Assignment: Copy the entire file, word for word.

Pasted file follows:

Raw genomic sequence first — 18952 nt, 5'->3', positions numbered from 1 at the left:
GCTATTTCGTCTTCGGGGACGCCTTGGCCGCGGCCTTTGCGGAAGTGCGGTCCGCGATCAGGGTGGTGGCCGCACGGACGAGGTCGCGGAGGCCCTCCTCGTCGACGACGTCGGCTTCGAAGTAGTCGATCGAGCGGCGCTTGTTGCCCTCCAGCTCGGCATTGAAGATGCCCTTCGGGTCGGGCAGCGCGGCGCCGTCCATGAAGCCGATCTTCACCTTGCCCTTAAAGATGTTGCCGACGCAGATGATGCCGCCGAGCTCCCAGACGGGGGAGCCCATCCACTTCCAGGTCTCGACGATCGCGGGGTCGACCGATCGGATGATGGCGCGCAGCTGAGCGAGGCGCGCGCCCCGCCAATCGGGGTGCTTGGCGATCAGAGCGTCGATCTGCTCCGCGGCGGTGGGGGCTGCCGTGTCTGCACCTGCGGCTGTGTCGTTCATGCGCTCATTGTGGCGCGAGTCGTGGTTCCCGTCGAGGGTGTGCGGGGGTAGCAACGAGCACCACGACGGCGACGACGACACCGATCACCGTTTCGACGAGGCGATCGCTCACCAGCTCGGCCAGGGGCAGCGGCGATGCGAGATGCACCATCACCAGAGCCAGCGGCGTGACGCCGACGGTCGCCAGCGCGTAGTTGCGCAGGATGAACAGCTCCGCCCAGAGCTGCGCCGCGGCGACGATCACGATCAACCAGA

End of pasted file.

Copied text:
Raw genomic sequence first — 18952 nt, 5'->3', positions numbered from 1 at the left:
GCTATTTCGTCTTCGGGGACGCCTTGGCCGCGGCCTTTGCGGAAGTGCGGTCCGCGATCAGGGTGGTGGCCGCACGGACGAGGTCGCGGAGGCCCTCCTCGTCGACGACGTCGGCTTCGAAGTAGTCGATCGAGCGGCGCTTGTTGCCCTCCAGCTCGGCATTGAAGATGCCCTTCGGGTCGGGCAGCGCGGCGCCGTCCATGAAGCCGATCTTCACCTTGCCCTTAAAGATGTTGCCGACGCAGATGATGCCGCCGAGCTCCCAGACGGGGGAGCCCATCCACTTCCAGGTCTCGACGATCGCGGGGTCGACCGATCGGATGATGGCGCGCAGCTGAGCGAGGCGCGCGCCCCGCCAATCGGGGTGCTTGGCGATCAGAGCGTCGATCTGCTCCGCGGCGGTGGGGGCTGCCGTGTCTGCACCTGCGGCTGTGTCGTTCATGCGCTCATTGTGGCGCGAGTCGTGGTTCCCGTCGAGGGTGTGCGGGGGTAGCAACGAGCACCACGACGGCGACGACGACACCGATCACCGTTTCGACGAGGCGATCGCTCACCAGCTCGGCCAGGGGCAGCGGCGATGCGAGATGCACCATCACCAGAGCCAGCGGCGTGACGCCGACGGTCGCCAGCGCGTAGTTGCGCAGGATGAACAGCTCCGCCCAGAGCTGCGCCGCGGCGACGATCACGATCAACCAGA